The full Electron configuration of strontium is 1s2 – 2s2 – 2p6 – 3s2 – 3p6 – 3d 10 -4s2 – 4p6 – 5s2. Strontium is part of the periodic table. It is a chemical element whose atomic number is 38, its symbol is M. It is characterized by being a soft metal, its color is shiny and silvery, it has a certain malleability, it is alkaline-earth.
It oxidizes rapidly when it comes into the presence of air, obtaining a yellowish color due to the formation of oxide, so it should be stored when immersed in paraffin.
Thanks to its great reactivity, this metal is found in nature in association with other elements creating compounds. It reacts quickly with water, releasing molecular hydrogen to create strontium hydroxide. It has three allotropic states with transition points ranging from 235 degrees Celsius to 540 degrees Celsius.
This metal burns when present in the air, spontaneously if it is a finely divided powder. Their flame is pinkish red and they form nitrides and oxides because hydrogen does not react below 380 degrees centigrade and only forms oxide when burning at room temperature. Volatile strontium salts give a purple color to flames, which is why they are used in pyrotechnics.
Electron configuration of strontium
The atomic number of strontium is 38. Its complete Electron configuration is 1s2 – 2s2 – 2p6 – 3s2 – 3p6 – 3d 10 -4s2 – 4p6 – 5s2. Its simplified Electron configuration is [Kr] 5s2
Currently, the most notable use of this element in science is to build more accurate and modern atomic clocks, surpassing the cesium atomic clocks used today.
Until some time ago, strontium was also used in the crystals of cathode ray tubes in color televisions, since there were legal regulations that required the use of this metal to filter x-rays, preventing them from reach the viewer. Other uses of strontium are:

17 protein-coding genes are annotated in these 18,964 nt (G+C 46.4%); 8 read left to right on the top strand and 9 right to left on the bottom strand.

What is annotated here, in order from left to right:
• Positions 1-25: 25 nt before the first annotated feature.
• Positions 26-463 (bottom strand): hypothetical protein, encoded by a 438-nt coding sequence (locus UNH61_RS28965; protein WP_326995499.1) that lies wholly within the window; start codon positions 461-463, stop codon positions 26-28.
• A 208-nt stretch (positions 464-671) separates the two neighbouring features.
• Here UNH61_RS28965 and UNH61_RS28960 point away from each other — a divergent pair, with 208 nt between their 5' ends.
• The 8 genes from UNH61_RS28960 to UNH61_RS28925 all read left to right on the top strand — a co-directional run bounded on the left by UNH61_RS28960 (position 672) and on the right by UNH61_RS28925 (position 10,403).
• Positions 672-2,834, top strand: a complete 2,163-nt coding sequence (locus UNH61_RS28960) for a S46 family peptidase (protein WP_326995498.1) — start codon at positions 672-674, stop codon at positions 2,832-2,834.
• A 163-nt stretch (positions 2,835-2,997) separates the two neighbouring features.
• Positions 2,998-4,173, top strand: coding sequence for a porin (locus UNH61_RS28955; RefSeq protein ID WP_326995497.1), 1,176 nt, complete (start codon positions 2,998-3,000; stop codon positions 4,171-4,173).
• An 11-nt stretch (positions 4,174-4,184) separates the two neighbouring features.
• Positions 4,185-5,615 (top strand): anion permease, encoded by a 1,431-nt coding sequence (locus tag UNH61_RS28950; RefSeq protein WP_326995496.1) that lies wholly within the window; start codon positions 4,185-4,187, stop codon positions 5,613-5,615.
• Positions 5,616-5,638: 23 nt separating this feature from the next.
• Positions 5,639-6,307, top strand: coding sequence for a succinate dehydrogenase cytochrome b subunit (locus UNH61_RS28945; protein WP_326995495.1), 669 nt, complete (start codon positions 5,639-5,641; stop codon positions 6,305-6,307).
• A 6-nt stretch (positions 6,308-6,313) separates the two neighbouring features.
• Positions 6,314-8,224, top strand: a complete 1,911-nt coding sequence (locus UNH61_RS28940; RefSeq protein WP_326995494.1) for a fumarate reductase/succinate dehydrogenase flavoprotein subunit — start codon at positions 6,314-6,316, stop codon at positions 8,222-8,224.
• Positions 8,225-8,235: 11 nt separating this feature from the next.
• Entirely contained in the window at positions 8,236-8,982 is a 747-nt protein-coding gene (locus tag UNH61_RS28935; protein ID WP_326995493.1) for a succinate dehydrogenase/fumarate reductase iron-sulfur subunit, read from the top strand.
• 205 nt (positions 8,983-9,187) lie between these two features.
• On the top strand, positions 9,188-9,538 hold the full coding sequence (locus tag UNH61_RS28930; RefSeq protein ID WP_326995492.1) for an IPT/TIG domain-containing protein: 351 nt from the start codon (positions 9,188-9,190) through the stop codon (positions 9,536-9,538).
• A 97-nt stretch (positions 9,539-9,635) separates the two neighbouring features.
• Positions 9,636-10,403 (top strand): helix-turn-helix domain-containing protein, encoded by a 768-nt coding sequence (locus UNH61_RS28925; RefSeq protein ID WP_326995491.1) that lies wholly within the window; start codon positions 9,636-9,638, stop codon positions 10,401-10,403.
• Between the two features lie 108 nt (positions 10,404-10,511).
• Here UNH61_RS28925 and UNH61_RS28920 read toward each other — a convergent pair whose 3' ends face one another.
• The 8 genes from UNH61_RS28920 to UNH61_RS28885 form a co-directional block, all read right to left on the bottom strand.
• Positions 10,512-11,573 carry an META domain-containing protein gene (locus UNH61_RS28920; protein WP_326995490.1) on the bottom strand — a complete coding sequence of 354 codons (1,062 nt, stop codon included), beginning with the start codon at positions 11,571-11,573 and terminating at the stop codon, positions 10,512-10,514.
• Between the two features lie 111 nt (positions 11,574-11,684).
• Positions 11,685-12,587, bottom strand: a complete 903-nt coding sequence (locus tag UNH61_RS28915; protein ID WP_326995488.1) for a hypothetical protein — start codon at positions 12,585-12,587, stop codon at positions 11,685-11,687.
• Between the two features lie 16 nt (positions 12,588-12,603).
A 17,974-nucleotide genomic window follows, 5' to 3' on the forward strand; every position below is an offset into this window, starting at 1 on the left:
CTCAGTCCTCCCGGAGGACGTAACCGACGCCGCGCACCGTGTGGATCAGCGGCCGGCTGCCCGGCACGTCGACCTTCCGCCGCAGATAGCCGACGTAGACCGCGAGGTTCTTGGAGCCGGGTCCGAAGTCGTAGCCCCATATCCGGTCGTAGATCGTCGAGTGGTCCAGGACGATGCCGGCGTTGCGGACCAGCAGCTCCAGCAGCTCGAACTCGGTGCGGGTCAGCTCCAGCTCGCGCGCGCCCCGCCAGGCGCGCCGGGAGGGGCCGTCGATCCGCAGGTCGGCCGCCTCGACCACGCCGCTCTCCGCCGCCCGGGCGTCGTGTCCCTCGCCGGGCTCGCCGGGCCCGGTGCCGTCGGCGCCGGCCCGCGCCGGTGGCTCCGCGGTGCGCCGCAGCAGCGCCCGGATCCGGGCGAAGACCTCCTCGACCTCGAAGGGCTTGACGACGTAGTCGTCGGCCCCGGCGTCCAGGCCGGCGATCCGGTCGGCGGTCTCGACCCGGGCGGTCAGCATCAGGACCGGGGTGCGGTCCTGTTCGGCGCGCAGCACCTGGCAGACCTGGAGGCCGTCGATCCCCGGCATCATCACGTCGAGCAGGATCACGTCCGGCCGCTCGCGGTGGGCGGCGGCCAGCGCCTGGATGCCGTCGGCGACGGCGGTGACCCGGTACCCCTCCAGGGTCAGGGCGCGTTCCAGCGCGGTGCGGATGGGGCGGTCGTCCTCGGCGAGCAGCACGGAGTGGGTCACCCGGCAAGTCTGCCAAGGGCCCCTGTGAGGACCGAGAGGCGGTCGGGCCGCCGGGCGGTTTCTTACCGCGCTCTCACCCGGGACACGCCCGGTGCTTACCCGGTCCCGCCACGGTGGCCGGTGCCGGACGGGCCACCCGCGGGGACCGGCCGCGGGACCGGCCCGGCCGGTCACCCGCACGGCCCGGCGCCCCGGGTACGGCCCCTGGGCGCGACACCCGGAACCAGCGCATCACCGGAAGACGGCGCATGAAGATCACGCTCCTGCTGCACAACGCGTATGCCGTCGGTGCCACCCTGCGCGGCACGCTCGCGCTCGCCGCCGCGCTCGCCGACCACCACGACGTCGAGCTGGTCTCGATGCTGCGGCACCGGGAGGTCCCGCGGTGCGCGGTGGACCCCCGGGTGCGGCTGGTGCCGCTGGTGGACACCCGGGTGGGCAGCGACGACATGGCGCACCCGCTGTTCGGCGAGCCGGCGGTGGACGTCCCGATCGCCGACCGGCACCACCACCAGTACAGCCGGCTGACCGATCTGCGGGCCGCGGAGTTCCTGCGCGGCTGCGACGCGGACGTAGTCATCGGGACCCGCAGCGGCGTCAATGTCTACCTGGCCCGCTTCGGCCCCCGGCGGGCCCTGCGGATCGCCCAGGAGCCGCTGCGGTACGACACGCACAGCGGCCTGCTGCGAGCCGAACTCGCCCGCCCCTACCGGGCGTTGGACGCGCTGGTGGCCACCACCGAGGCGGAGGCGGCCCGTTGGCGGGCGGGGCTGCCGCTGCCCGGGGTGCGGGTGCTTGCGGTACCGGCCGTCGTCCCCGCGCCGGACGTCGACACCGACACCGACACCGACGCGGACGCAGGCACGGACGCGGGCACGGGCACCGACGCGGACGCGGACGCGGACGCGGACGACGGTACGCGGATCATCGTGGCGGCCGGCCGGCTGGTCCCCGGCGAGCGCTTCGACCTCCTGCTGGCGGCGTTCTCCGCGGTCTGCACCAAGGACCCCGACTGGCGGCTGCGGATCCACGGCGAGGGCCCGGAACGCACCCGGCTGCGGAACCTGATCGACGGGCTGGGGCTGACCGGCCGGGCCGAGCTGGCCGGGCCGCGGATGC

- To produce ferrite magnets.
- In pyrotechnics with nitrate.
- Strontium titanate has an extremely high refractive index and greater optical dispersion than diamond, these properties are of interest in different optical applications. It was sometimes used as jewelry.
- The carbonate is used in the refining of zinc to remove lead during electrolysis, as a component of various alloys and in the desulfurization of steel.
- Strontium ranelate is a drug used for the treatment of osteoporosis, prescribed in the European Union but not in the United States.
- The radioactive isotope Sr-85 is used in radiology, Sr-89 is used in cancer treatment and Sr-90 in self-powered power generators.
- There are other strontium compounds that are used to make glass products, ceramics, fluorescent lamps, paint pigments, and drugs.
Warnings about strontium in humans
Pure strontium is very reactive, it burns spontaneously on contact with air, so it is considered a fire hazard.
The human body obtains strontium in the same way as calcium. Non-radioactive and stable forms of strontium do not produce adverse health effects, but radioactive Sr-90 accumulates in the body, prolonging radiation exposure and causing various disorders, including bone cancer.
There are other strontium salts such as strontium carbonate or strontium citrate which are promoted as natural therapies and are sold in very high doses than can normally enter the human body. The long term effects of these utilities are not exactly known as they have never been evaluated in humans by large scale medical experiments.